Characterizing Mass and Energy Transport at Different Vadose Zone Scales
This proposal seeks support to conduct physical characterizations of mass and energy transport occurring in the vadose zone (i.e., variably saturated soils) within the framework of the W2188 multistate project. Near-surface soils of the vadose zone sustain plants, mediate biotic and abiotic processes, and control mass and energy fluxes between atmosphere and groundwater. The vadose zone is a critical resource for agricultural ecosystems, and its sustainable use is key to the continued economic, social and ecological health in Idaho, the Pacific Northwest, the Intermountain West, and by extension, to all human life on Earth. However, our understanding of physical, biological and chemical processes within the vadose zone is limited by the ability to access and quantify static and transient soil physical properties. Such understanding is critical
to predict and mitigate likely impacts of increasing societal food and energy demands, as well as land use and climate change which impose ever greater stresses on the vadose zone and groundwater resources. Quantifying vadose zone processes is inherently complicated by natural heterogeneity and the disparity of scales across which controlling hydrological, geochemical, and microbiological processes dominate. Soil-water content is of primary importance given its influence on virtually all processes that govern flow and transport. Therefore, dynamics in water content may provide important information for improving the predictive understanding of complex dynamic subsurface systems. This proposal aims to characterize the spatio-temporal dynamics of soil-water content and the interactions between water content and plant communities at three different scales addressing the above issues. The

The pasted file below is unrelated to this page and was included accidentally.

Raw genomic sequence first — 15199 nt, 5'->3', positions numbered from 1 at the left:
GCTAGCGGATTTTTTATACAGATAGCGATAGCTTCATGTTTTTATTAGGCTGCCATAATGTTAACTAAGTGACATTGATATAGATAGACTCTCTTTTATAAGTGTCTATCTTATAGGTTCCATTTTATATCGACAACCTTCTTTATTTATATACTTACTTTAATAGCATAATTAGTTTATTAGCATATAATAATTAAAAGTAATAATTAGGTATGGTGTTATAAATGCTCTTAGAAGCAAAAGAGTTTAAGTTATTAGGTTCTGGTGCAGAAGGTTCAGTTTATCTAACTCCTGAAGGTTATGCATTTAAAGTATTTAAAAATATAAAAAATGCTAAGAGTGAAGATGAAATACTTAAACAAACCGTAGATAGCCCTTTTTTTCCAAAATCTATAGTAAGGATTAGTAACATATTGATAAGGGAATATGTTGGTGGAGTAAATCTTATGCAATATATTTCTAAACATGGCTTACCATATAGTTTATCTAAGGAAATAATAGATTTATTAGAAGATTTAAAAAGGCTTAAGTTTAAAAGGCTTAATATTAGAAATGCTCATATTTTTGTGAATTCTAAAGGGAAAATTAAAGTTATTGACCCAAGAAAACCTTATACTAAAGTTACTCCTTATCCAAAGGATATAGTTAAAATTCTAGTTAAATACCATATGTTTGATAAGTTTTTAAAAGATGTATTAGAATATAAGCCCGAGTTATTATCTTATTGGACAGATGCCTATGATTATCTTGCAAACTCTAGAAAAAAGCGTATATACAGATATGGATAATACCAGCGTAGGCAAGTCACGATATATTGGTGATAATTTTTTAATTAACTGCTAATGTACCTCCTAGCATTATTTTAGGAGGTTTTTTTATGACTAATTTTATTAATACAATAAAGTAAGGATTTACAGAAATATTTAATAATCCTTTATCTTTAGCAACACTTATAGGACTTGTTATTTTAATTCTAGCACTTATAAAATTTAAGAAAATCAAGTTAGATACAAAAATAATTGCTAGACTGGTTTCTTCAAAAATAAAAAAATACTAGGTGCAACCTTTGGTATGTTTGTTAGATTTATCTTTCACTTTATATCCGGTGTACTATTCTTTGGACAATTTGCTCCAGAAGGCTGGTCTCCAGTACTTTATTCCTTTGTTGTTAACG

emphasis is on linking physical data and models with key soil physical, hydrological and ecological processes. An important part of the efforts are the development and application of novel techniques that will allow exploring the linkage between resource heterogeneity (soil texture, structure, water, aeration and nutrients) and plant response and community structures.